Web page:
[concurrency-interest] synchronize design

Peter Veentjer alarmnummer at gmail.com
Thu Feb 8 05:02:53 EST 2007


Hi Rajesh

You are creating a lot of objects, but modern virtual machines have a
very good performance (a lot of recycling). So unless you have very
high performance requirements, I don't think it is an issue. You could
create a benchmark and check if the performance is acceptable.

And it is true that you need locking (the workqueue does it for you).
But locking is not as expensive as it was once. The locks that cause
problems are locks that are kept for a long time (you get lock
contention). And in both cases (with a read/writelock and with an
executor) you could get lock contention (especially with futures). But
if you don't have to do a lot of stuff in that strucure, and you don't
need to access slow io devices, I don't think it would be a problem
(although I don't know enough of your requirements).

The technique I describe, is also explained in "Java Concurrency in
Practice" and I have used it in a few projects, and it works like a
dream. Concurrency control related complexity is reduced quite a lot
(unlike with rwlocks) and performance has always been good enough.

On 2/8/07, Rajesh Balamohan <rbalamohan at sonoasystems.com> wrote:
>
>  Peter - It was a different perspective on approaching synch issues.
>
>  I was just wondering about the performance in this case. If we follow this
> approach compared to ReadWriteLocks, won't we be creating lots of objects
> and queueing and dequeiing (which internally might be using locks?).
>
>  Wont it add it more cost to do the synch operation?
>
>  ~Rajesh.B
>
>
>  Peter Veentjer wrote:
>  Another solution would be the following:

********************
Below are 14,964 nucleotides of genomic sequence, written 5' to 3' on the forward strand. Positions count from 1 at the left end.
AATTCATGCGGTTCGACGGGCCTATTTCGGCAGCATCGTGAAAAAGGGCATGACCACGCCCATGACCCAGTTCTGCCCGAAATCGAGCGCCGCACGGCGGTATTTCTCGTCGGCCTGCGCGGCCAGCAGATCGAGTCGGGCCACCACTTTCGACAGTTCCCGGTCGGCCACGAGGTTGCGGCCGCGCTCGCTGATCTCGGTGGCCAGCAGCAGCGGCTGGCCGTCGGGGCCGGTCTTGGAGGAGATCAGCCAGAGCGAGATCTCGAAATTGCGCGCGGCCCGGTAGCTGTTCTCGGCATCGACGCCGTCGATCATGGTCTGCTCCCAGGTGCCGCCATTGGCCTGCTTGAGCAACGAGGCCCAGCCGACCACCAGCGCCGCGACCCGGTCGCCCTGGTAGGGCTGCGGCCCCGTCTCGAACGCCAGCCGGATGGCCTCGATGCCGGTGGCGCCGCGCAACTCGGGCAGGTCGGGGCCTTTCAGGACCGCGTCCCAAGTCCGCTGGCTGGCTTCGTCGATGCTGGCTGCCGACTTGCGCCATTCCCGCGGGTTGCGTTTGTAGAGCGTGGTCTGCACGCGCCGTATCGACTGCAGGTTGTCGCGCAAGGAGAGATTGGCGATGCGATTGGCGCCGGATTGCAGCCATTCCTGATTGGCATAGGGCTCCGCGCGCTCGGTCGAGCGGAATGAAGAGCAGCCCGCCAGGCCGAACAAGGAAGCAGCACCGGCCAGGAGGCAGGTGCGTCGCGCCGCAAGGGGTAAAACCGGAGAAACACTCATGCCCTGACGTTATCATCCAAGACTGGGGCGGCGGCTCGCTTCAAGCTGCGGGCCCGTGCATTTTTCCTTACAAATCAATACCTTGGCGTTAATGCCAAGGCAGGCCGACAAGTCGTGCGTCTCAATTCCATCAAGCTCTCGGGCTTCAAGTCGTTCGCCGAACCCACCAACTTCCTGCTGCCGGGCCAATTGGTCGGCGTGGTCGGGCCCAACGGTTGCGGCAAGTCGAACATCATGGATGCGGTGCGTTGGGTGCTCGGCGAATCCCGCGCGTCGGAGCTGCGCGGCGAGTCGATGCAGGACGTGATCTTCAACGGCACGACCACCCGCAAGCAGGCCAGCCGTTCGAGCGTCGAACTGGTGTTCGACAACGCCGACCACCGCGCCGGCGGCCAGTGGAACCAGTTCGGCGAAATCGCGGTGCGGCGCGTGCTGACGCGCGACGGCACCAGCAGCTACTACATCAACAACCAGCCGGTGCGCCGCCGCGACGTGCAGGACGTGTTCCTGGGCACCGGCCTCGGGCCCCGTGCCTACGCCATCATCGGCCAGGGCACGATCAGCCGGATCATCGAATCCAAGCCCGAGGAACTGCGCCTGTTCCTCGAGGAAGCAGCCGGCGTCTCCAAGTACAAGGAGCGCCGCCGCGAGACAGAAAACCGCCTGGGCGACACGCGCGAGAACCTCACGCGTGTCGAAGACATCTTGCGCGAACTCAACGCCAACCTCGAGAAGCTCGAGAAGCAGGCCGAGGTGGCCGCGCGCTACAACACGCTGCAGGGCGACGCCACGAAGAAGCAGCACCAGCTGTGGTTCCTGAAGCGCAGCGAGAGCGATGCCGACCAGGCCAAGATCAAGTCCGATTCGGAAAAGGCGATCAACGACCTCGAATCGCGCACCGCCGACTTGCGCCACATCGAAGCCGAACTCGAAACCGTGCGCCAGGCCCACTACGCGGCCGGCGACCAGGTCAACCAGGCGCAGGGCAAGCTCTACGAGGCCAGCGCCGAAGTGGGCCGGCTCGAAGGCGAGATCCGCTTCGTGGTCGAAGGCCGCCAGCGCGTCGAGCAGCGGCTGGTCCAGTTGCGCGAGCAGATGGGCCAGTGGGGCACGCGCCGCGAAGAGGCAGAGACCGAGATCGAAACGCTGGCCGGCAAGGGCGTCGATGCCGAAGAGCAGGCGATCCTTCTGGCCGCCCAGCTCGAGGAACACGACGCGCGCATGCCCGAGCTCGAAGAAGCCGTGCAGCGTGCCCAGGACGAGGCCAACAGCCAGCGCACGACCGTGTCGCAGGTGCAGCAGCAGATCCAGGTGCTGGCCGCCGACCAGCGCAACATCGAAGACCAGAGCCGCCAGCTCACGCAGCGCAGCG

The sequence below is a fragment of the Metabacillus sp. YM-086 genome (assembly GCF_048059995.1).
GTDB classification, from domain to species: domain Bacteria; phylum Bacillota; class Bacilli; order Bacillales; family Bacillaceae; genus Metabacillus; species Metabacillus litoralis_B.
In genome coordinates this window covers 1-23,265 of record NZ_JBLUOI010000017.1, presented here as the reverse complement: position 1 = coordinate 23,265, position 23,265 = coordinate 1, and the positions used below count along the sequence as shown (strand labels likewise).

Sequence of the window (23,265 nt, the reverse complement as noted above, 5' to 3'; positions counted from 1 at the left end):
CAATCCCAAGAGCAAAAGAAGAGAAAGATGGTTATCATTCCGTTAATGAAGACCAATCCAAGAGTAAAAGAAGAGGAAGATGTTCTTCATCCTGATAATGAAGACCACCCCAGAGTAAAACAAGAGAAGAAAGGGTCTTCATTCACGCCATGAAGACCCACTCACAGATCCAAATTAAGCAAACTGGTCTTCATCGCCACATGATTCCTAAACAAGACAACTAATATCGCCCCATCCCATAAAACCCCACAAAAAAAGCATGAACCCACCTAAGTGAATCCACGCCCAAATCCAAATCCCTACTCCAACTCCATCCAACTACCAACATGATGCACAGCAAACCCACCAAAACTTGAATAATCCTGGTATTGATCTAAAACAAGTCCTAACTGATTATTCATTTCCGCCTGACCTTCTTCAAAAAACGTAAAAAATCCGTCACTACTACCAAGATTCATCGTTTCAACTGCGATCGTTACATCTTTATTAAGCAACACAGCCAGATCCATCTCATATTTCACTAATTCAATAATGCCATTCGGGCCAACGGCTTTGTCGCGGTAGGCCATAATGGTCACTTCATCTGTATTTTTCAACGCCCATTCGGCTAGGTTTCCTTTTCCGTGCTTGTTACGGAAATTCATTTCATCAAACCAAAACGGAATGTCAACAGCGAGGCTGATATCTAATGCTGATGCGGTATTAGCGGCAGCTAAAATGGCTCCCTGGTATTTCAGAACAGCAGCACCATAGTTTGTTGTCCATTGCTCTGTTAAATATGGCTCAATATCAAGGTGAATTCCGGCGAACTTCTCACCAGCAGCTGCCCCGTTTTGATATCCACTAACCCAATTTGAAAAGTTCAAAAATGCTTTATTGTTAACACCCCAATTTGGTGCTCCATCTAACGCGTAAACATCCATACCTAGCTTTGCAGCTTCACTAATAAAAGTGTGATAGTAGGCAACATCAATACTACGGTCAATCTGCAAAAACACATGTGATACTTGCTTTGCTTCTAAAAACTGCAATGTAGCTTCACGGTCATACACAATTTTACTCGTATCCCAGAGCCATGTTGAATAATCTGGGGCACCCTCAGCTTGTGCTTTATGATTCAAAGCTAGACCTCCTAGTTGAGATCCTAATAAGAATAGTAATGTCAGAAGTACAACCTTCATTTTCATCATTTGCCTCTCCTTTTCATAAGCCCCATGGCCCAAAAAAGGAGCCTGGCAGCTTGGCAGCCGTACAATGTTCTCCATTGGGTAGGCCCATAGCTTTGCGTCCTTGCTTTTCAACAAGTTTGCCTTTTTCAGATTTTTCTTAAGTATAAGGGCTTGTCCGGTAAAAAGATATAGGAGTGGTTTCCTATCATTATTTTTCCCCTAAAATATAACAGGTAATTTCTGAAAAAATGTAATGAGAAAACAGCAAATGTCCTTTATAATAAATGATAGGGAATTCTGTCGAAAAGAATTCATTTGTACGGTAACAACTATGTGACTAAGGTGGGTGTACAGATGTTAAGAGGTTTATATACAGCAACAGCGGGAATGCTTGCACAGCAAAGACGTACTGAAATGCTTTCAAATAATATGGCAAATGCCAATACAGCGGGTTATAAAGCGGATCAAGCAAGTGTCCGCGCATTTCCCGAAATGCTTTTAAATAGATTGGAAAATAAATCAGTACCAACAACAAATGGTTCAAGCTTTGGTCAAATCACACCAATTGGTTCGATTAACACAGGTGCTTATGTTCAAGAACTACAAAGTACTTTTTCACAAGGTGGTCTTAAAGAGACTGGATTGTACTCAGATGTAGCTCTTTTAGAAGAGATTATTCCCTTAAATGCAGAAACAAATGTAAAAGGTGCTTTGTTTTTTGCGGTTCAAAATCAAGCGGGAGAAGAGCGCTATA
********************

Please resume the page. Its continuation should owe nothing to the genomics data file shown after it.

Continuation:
>
> Create an Executor with a single thread and let this thread
> communicate with the structure (if the structure is accessed by a
> single thread, you don't need concurrency control in the structure
> itself).
>
> If a client want to read something, it creates a runnable, places it
> on the executor and by using a Future the thread can wait for
> completion and the result. The same goes for the writes.
>
> And to give writes a higher priority than the reads, you could use a
> BlockingQueue as workQueue that is able to deal with priorities. Items
> with a higher priority fall through faster than items with a lower
> priortity (give the writes a higher priority than the reads).
>
> I guess there are lots of other solutions, but I don't have enough
> information to give a good answer.
>
>
>
>
>
> On 2/7/07, Rajesh Balamohan <rbalamohan at sonoasystems.com> wrote:
>
>
>  Can you try checking ReadWrite Locks in JDK 1.5 for this?.. Aquire the
> write lock only when you want to change it.
>
> ~Rajesh.B
>
> sidali ikhlef wrote:
>
>
>  Hi,
>
> I have multiple threads accessing a shared class called Resources, witch is
> composed of many other objects such as Current Activity, current environment
> ..... I want to synchronize the access to this resource but not using simple
> mechanisms like synchronize or synchronize(this). Any help or referencing
> will be appreciated.
>
> Precision: writing to the resource must have higher priority than reading
> and the chronology is very important to keep data coherent.
>
> Regards.
>
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